Last week, the Mid-Atlantic Regional Archives Conference (MARAC) held its Spring meeting in Alexandria, VA. If you happened to miss the conference, our Tech Tuesday post is a summary of two related events.
The Friday morning MARAC session, “S5. New Tools to Address Electronic Records Challenges” was well attended as you can see in this photo.
The session featured Dr. Peter Bajcsy (National Center for Supercomputing Applications, NCSA), Dr. Maria Esteva (Texas Advanced Computing Center, TACC), and Dr. William Underwood (Georgia Tech Research Institute, GTRI) – who discussed technology tools they developed to help archivists do their work.
However, even before the MARAC session took place, NARA’s Archives Assembly hosted a special preview of the session in College Park on Thursday May 5. The three panelists also happen to be NARA Applied Research (NHA/IA) partners, whose work you may have been following in our past Tech Tuesday postings.
The event was also an introduction of NARA’s new Chief Information Officer, Michael Wash. Mr. Wash shared words in support of the research work that NARA is conducting with the partners, emphasizing the collaborative nature of work, which already involves various NARA work units such as the Information Security Oversight Office as well as with the Special Media Preservation Division. He highlighted the importance of these partnerships with one of his favorite quotes,
“Tell me and I forget. Teach me and I remember. Involve me and I learn.”
— Benjamin Franklin
So, essentially, these collaborations help the research partners understand each unit’s challenges, as they work closely with NARA to refine their research to help address and possibly apply some solutions. They also provide NARA staff the opportunity to try out some of the latest technology in carrying out their work.
What I loved about the preview is that it was a friendly, conversation-style presentation (no speakers at a podium flipping PowerPoint slides at you), which took place on the stage in the Archives II Auditorium. The panelists provided a brief description of their ongoing projects, and we learned how their work intersects with each other.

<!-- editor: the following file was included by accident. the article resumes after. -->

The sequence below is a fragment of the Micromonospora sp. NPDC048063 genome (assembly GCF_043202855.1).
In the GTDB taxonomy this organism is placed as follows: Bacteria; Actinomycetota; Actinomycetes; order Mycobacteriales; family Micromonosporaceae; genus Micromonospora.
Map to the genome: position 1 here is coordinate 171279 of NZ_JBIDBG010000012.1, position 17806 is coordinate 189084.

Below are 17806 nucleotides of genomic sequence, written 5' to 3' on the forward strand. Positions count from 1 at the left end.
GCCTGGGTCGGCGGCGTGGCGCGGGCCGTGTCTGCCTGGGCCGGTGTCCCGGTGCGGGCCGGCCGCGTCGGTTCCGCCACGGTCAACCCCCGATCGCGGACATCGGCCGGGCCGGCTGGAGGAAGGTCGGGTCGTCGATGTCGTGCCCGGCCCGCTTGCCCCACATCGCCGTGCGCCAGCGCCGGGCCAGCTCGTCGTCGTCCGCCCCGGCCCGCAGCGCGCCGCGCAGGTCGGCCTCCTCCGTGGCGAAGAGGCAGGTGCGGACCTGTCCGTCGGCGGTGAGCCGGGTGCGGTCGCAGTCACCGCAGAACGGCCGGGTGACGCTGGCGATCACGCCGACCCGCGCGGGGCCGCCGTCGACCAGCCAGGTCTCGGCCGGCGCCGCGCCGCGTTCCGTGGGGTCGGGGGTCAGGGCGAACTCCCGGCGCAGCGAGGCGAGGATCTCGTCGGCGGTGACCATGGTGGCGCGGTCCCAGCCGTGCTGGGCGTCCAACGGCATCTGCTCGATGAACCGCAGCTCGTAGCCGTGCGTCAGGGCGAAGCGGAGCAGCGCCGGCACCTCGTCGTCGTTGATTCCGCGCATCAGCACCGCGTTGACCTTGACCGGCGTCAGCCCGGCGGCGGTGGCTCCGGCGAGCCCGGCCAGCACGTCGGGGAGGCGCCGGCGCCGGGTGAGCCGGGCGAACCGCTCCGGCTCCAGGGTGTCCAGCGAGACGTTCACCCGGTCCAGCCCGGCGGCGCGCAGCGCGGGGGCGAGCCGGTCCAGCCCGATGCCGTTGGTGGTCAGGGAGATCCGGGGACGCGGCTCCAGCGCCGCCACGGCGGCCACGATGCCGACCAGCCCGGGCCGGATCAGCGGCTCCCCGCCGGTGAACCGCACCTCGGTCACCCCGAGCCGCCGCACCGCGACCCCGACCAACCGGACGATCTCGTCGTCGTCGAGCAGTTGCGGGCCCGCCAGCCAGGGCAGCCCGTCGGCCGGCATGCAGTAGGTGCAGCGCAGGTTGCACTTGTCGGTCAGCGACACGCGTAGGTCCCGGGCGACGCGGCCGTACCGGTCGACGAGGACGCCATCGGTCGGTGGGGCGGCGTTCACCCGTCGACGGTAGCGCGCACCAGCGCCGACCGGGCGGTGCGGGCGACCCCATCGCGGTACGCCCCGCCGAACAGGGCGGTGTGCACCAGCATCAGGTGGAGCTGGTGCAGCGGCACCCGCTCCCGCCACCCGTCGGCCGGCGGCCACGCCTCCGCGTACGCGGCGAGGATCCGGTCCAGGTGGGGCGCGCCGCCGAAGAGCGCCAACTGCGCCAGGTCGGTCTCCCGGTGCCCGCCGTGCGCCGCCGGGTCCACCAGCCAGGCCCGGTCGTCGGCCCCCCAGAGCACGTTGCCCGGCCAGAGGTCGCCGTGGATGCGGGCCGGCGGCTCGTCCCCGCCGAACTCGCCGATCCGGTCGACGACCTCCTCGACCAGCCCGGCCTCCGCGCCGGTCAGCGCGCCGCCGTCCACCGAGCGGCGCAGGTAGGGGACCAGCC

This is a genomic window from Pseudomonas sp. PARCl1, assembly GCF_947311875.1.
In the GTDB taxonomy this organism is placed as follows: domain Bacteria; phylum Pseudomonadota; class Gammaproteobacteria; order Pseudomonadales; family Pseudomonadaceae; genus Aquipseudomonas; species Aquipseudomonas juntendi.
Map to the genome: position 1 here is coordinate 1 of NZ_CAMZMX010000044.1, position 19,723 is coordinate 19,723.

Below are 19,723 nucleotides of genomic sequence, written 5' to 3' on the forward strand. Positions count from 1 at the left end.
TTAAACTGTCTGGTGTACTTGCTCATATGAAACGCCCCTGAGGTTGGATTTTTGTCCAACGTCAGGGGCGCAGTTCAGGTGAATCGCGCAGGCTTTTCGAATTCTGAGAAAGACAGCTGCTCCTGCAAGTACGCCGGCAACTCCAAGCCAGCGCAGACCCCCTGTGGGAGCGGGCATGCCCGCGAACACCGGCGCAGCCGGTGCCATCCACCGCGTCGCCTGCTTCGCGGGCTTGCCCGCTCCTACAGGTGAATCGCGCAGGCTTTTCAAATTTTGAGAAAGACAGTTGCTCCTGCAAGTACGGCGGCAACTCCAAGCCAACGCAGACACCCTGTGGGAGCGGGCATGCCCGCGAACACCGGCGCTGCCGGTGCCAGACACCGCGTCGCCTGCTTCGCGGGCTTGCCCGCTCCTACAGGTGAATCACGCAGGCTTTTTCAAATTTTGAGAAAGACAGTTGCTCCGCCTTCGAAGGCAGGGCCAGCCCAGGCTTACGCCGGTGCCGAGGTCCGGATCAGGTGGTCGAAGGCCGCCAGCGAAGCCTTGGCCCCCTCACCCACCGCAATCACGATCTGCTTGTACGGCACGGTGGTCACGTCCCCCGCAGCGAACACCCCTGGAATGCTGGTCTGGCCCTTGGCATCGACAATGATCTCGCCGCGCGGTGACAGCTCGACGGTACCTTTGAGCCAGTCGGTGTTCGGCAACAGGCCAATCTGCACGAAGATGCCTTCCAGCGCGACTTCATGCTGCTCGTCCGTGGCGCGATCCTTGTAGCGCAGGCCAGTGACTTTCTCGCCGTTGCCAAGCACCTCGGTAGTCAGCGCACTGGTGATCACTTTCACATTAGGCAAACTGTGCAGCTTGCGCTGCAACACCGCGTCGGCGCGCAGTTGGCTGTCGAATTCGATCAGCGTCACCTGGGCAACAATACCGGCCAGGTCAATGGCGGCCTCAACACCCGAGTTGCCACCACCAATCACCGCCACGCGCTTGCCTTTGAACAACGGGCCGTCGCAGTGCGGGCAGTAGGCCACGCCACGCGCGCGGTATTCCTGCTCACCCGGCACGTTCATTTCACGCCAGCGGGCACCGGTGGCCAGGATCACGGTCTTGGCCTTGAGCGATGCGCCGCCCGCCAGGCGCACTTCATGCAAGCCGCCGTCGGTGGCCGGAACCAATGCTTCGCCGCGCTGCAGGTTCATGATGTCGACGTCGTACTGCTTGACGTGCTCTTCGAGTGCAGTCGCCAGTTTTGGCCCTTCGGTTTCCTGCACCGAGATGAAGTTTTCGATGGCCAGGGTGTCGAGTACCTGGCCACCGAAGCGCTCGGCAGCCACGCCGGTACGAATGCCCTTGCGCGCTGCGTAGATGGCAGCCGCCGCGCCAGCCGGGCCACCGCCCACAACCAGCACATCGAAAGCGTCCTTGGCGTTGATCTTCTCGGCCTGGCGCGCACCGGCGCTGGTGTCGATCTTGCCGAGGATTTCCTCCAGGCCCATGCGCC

Dr. Bajcsy (pictured here at the far left) started the conversation with discussions about file format conversion and validation tools (see my Nov 9 Blog post); Dr. Esteva (center) then described the importance of these tools for use in Visualization and Data Mining models (Feb 11 Blog); and Dr. Underwood wrapped up the session describing his long-time work with archivists (spanning more than two decades!) to evaluate, locate, review/redact sensitive records. Bill also discussed his work on automated record type identification. He ended by discussing file format tools developed by GTRI with NARA to collaborate alongside The National Archives (in the United Kingdom) to improve TNA’s PRONOM registry and DROID application used by archivists around the world – and here at NARA – (see our Dec 10 post). The session was moderated by Applied Research Acting Director, Bob Chadduck (far right).
After the presentation, the audience was invited to ask questions – but in keeping with the informal tone of the event, they were also invited to bring their lunch up to the 3311 conference room to continue the conversations. And three new NARA staff took us up on the offer: two new archivists from the Archivist Development Program, Kate Kim and Matt Hebert (both from NARA’s Electronic and Special Media Records Services Division), and Shannon Niou, from the Center for Legislative Archives.
Kate came to NARA from archival research environments in California, so she fully understands the importance of academic collaborations in a research setting. In thanking us for the opportunity to meet with the partners, she said, “It is really fantastic to be part of an organization that supports such great work.”
Matt actually attended both the preview and the MARAC sessions and got a closer look at the work behind the research; here’s what he wrote:
“The presentations by NARA’s Applied Research partners at College Park and MARAC were both really fascinating. However, the MARAC presentations featured slides that better illustrated the functionality behind their respective projects, so I think it was useful seeing both presentations.
I was most impressed by Dr. Bajcsy’s Polyglot system for file format conversions and ‘universal rendering.’ Apparently, Polyglot is already available for institutional download and enterprise-wide implementation; I hope NARA pursues this because I think it would useful tool for NARA employees in many different areas.”
So, dear reader, were you at the Friday MARAC session (or possibly even at the preview session)? If so, we’d love to hear your thoughts – and we’re always happy to answer any questions you might have about the research that’s being done with you in mind.